[stag_intro]A well-known Sanskrit hymn in Hinduism tells us that we should love “all creatures, great and small”. Loving some of the smaller creatures on Earth – particularly the creepy-crawly kind – can prove a little challenging.[/stag_intro]So many of us have a fear of spiders, for example, that it sits in the top 10 list of phobias worldwide. But maybe this Spotlight will evoke a little warmth toward the beasts; we look at the surprising ways in which spiders and some other creepy critters are benefiting human health; a whopping 700 million people are benefited around the world a year.
“None of God’s creatures absolutely considered are in their own nature contemptible; the meanest fly, the poorest insect has its use and virtue.” – Mary Astell – a 17th century English philosopher.And it seems this may be true in relation to the medical world.
Housefly – Opening Doors to Fight PathogensComparing the DNA of the housefly with that of the fruit fly – which shares almost 60% of human genes – a scientists team identified genes that make houseflies immune to the pathogens they carry, potentially bringing us closer to new treatments for human illnesses.The housefly genome provides a rich resource for enabling work on innovative methods of insect control, for understanding the mechanisms of insecticide resistance, genetic adaptation to high pathogen loads, and for exploring the basic biology of this important pest.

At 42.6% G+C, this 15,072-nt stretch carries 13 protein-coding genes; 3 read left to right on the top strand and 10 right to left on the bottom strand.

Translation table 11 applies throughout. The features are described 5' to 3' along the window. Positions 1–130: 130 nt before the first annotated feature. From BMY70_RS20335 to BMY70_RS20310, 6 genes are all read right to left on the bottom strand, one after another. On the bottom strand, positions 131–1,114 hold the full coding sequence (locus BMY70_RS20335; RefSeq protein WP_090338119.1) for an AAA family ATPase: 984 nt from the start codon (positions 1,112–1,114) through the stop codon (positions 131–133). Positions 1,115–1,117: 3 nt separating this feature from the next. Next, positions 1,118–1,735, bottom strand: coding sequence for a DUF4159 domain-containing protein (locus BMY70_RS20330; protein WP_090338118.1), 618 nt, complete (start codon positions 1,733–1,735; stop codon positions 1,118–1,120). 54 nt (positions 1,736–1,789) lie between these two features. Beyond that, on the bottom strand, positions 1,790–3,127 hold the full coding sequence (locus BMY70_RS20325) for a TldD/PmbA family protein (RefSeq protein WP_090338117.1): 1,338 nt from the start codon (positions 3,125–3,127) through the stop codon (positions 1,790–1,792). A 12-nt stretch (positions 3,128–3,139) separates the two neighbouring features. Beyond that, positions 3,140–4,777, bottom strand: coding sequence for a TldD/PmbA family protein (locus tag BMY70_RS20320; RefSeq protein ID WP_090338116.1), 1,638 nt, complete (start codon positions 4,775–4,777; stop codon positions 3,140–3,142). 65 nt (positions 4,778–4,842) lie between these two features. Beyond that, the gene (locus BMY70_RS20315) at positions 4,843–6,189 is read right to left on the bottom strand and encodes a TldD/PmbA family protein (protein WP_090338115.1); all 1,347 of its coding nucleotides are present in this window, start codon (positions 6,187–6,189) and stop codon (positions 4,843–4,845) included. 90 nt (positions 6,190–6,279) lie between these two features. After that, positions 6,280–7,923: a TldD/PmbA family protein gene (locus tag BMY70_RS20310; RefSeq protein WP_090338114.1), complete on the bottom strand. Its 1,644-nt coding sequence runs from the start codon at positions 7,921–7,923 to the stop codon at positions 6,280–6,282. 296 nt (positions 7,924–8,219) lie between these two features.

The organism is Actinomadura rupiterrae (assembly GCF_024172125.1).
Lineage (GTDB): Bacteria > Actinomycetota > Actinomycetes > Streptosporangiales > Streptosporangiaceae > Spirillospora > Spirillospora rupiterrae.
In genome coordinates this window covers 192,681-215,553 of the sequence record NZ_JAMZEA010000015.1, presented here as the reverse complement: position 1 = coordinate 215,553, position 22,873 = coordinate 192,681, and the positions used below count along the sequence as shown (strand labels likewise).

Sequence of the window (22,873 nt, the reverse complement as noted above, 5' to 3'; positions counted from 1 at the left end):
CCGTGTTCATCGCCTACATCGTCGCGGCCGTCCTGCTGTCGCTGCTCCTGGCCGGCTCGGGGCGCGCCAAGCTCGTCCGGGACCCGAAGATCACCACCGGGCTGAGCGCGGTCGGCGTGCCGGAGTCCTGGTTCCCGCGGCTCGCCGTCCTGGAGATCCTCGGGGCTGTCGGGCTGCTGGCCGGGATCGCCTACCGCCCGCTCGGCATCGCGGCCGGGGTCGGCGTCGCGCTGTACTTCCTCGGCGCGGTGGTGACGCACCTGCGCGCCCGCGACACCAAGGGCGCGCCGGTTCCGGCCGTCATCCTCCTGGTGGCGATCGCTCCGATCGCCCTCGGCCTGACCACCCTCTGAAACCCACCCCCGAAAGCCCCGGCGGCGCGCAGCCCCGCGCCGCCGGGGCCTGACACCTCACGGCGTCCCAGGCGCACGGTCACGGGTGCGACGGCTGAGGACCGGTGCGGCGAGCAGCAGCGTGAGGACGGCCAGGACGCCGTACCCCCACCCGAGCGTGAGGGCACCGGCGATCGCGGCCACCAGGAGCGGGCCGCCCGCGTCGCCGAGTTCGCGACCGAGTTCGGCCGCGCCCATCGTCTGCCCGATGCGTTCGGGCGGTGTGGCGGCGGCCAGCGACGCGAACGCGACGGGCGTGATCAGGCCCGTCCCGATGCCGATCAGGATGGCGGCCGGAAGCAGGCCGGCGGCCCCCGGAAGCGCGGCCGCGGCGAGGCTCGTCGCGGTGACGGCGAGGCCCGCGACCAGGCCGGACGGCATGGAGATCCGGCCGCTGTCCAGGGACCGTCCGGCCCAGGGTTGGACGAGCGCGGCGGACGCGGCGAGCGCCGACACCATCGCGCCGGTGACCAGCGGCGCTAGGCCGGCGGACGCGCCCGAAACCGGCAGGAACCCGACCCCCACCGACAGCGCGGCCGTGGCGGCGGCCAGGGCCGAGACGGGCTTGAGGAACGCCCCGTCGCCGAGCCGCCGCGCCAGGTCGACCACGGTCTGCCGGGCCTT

Spiders: Relieving Pain and Aepairing Nerve DamageFrom screening the venom out of 205 species of spider species, researchers from The University of Queensland in Australia, discovered that 40% of these venoms, contained at least one compound that has the ability to block a pathway involved in chronic pain in humans, called Nav1.7. One particular compound that showed promise – called Hd1a – was identified in a species of spider called Haplopelma doriae – a member of the tarantula family.In addition, Spider silk – the protein fiber that the creatures use to make their webs – may be useful for treating nerve damage in human. Spider silk is an extremely durable fiber, with one study claiming it is five times stronger than steel. The Hannover researchers believe its high durability makes spider silk a promising candidate for reconstructive nerve surgery, with the technique already proving successful in animal models.
Bees: Helping to Fight Antibiotic Resistance and Treat HIVA study published in Antiviral Therapy, in which researchers revealed how a toxin found in bee venom – melittin – has the potential to destroy human immunodeficiency virus (HIV).Melittin is able to make holes in the protective, double-layered membrane that surrounds the HIV virus. Delivering high levels of the toxin to the virus via nanoparticles could be an effective way to kill it. In places where HIV is rampant, people could use this gel as a running preventive measure to stop the initial infection.A more recent study published in September 2014 claims bees may also be useful for creating a new class of antibiotics. Researchers from the Lund University in Sweden discovered lactic acid bacteria in fresh honey found in the stomachs of bees is effective against a number of drug-resistant pathogens responsible for potentially life-threatening infections). (link for article)